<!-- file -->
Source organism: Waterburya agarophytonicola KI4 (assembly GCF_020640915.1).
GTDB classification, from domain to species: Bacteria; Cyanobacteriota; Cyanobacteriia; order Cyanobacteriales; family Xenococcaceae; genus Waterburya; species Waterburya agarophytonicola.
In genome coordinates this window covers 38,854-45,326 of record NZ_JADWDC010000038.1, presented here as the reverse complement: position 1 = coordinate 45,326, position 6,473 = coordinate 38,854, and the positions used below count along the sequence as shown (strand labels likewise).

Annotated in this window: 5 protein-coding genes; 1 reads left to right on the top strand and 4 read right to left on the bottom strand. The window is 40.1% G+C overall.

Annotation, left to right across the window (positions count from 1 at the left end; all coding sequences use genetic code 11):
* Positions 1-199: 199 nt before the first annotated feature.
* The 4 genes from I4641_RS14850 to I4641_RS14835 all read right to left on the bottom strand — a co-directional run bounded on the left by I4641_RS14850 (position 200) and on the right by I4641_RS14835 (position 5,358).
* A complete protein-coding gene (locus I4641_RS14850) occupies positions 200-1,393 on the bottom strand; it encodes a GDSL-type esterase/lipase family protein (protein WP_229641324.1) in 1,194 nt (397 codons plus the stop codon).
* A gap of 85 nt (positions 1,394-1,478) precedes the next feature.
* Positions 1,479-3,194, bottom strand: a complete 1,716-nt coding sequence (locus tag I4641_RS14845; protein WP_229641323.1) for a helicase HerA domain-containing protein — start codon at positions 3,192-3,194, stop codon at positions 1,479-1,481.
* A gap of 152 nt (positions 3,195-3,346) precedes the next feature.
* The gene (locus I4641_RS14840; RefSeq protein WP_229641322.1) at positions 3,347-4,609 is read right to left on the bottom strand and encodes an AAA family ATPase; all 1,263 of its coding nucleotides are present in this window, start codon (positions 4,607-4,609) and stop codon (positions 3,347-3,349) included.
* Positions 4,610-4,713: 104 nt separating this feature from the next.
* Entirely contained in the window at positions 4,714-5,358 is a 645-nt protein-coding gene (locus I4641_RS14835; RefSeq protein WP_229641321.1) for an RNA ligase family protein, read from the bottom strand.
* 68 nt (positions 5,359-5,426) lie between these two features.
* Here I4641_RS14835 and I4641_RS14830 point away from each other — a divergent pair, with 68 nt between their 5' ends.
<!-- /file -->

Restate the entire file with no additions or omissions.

Source organism: Waterburya agarophytonicola KI4 (assembly GCF_020640915.1).
GTDB classification, from domain to species: Bacteria; Cyanobacteriota; Cyanobacteriia; order Cyanobacteriales; family Xenococcaceae; genus Waterburya; species Waterburya agarophytonicola.
In genome coordinates this window covers 38,854-45,326 of record NZ_JADWDC010000038.1, presented here as the reverse complement: position 1 = coordinate 45,326, position 6,473 = coordinate 38,854, and the positions used below count along the sequence as shown (strand labels likewise).

Annotated in this window: 5 protein-coding genes; 1 reads left to right on the top strand and 4 read right to left on the bottom strand. The window is 40.1% G+C overall.

Annotation, left to right across the window (positions count from 1 at the left end; all coding sequences use genetic code 11):
* Positions 1-199: 199 nt before the first annotated feature.
* The 4 genes from I4641_RS14850 to I4641_RS14835 all read right to left on the bottom strand — a co-directional run bounded on the left by I4641_RS14850 (position 200) and on the right by I4641_RS14835 (position 5,358).
* A complete protein-coding gene (locus I4641_RS14850) occupies positions 200-1,393 on the bottom strand; it encodes a GDSL-type esterase/lipase family protein (protein WP_229641324.1) in 1,194 nt (397 codons plus the stop codon).
* A gap of 85 nt (positions 1,394-1,478) precedes the next feature.
* Positions 1,479-3,194, bottom strand: a complete 1,716-nt coding sequence (locus tag I4641_RS14845; protein WP_229641323.1) for a helicase HerA domain-containing protein — start codon at positions 3,192-3,194, stop codon at positions 1,479-1,481.
* A gap of 152 nt (positions 3,195-3,346) precedes the next feature.
* The gene (locus I4641_RS14840; RefSeq protein WP_229641322.1) at positions 3,347-4,609 is read right to left on the bottom strand and encodes an AAA family ATPase; all 1,263 of its coding nucleotides are present in this window, start codon (positions 4,607-4,609) and stop codon (positions 3,347-3,349) included.
* Positions 4,610-4,713: 104 nt separating this feature from the next.
* Entirely contained in the window at positions 4,714-5,358 is a 645-nt protein-coding gene (locus I4641_RS14835; RefSeq protein WP_229641321.1) for an RNA ligase family protein, read from the bottom strand.
* 68 nt (positions 5,359-5,426) lie between these two features.
* Here I4641_RS14835 and I4641_RS14830 point away from each other — a divergent pair, with 68 nt between their 5' ends.